Authorities: Cause of lodge fire a mystery
While an investigation was still in its early stages Wednesday, there was no immediate indication a blaze that destroyed a decades-old lodge on Grand Mesa had suspicious origins, Delta County Undersheriff Mark Taylor said.
Delta sheriff’s investigators, accompanied by agents of the Colorado Bureau of Investigation, spent a good portion of Wednesday at the charred remains of Thunder Mountain Lodge, 20658 Baron Lake Drive. Taylor said the lodge owner, Mark Stewart, called 911 around 12:30 a.m. Tuesday and reported the property was fully engulfed in flames. Initial indications were that cabins and other outbuildings were not burned, Taylor said.
There were no reported injures, Taylor said.
A posting to Thunder Mountain Lodge’s Facebook page said that Hunter, a beloved Golden Retriever who lived at the lodge, also was unscathed.
Attempts to reach Stewart and others associated with the business were unsuccessful on Wednesday.
While the cause of the blaze remains a mystery, residents like Kim Sutherland, 60, of Grand Junction reacted with shock to the news. Sutherland said his family owns a cabin roughly two miles away. He recalled walking in the 1960s with his grandmother for breakfast at what was formerly known as Spruce Lodge.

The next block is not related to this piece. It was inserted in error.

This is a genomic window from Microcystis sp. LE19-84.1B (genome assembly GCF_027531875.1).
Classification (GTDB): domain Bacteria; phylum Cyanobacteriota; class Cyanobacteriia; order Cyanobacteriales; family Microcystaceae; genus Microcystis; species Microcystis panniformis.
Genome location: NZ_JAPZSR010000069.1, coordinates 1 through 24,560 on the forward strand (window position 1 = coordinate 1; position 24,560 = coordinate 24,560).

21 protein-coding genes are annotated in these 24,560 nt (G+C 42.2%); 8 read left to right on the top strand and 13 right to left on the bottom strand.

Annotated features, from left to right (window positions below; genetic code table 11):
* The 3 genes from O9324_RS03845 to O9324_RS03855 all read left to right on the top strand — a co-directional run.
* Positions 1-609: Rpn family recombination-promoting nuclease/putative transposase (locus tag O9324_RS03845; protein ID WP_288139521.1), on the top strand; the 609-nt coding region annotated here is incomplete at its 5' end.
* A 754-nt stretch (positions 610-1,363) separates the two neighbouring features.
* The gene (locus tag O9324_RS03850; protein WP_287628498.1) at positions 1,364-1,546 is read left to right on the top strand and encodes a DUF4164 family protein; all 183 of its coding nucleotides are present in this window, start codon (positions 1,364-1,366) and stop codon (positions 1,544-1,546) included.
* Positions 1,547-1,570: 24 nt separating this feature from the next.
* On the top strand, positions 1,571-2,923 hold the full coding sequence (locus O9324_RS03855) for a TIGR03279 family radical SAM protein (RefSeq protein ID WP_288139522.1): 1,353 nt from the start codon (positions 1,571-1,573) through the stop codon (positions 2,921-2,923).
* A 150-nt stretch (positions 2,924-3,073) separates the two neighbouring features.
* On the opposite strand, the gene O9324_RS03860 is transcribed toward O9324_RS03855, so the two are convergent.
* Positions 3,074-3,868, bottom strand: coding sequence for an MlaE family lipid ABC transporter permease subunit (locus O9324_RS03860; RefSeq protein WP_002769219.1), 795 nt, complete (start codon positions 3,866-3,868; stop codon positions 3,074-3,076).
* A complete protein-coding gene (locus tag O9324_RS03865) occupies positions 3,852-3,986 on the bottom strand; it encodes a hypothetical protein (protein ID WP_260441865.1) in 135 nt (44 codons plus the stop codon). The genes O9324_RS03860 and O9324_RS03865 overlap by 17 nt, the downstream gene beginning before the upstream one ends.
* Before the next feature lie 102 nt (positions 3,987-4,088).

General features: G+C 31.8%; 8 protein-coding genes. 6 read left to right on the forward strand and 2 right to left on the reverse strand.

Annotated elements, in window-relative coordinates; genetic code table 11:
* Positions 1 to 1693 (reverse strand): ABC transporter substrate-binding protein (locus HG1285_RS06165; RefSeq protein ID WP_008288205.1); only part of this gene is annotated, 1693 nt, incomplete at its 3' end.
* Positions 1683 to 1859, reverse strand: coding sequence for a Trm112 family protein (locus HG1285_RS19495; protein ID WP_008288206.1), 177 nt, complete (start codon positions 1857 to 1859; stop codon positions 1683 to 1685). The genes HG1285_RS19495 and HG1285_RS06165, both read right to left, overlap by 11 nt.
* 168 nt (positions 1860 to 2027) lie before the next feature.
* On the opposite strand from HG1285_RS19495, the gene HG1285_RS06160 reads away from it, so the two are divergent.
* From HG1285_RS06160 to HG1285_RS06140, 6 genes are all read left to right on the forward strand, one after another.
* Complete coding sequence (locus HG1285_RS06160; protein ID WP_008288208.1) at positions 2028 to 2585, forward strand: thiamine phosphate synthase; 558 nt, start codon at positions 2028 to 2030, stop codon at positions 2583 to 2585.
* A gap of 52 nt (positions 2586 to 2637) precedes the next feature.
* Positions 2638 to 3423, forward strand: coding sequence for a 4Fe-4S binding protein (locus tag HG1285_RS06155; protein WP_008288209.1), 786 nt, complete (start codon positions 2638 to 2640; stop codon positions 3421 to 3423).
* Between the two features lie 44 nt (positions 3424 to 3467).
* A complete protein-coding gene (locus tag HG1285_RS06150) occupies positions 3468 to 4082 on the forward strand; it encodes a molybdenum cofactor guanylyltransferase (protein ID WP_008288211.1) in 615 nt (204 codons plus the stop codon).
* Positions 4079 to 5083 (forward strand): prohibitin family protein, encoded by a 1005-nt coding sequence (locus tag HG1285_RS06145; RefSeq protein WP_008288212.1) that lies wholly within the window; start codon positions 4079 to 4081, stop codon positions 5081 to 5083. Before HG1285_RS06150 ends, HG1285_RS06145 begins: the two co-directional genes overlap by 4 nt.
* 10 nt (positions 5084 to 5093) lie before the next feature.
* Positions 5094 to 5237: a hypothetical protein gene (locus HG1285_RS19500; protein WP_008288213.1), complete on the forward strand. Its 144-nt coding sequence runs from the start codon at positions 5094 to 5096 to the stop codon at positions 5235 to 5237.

Sutherland said the news tweaked memories of the March 2005 explosion of Electric Mountain Lodge near Paonia that killed three people and injured 16.
“We all worry about fire because there’s no way a (fire) truck can get there in time,” he said. “I’m thankful nobody was inside (Thunder Mountain) when it caught fire.”
Sutherland offered a rough estimate of 150 cabins being in the 10-square-mile area around Thunder Mountain Lodge.
“They had great prime rib there on the weekends,” Sutherland said. “It’s hard to find a place for folks to get a bite to eat up there.”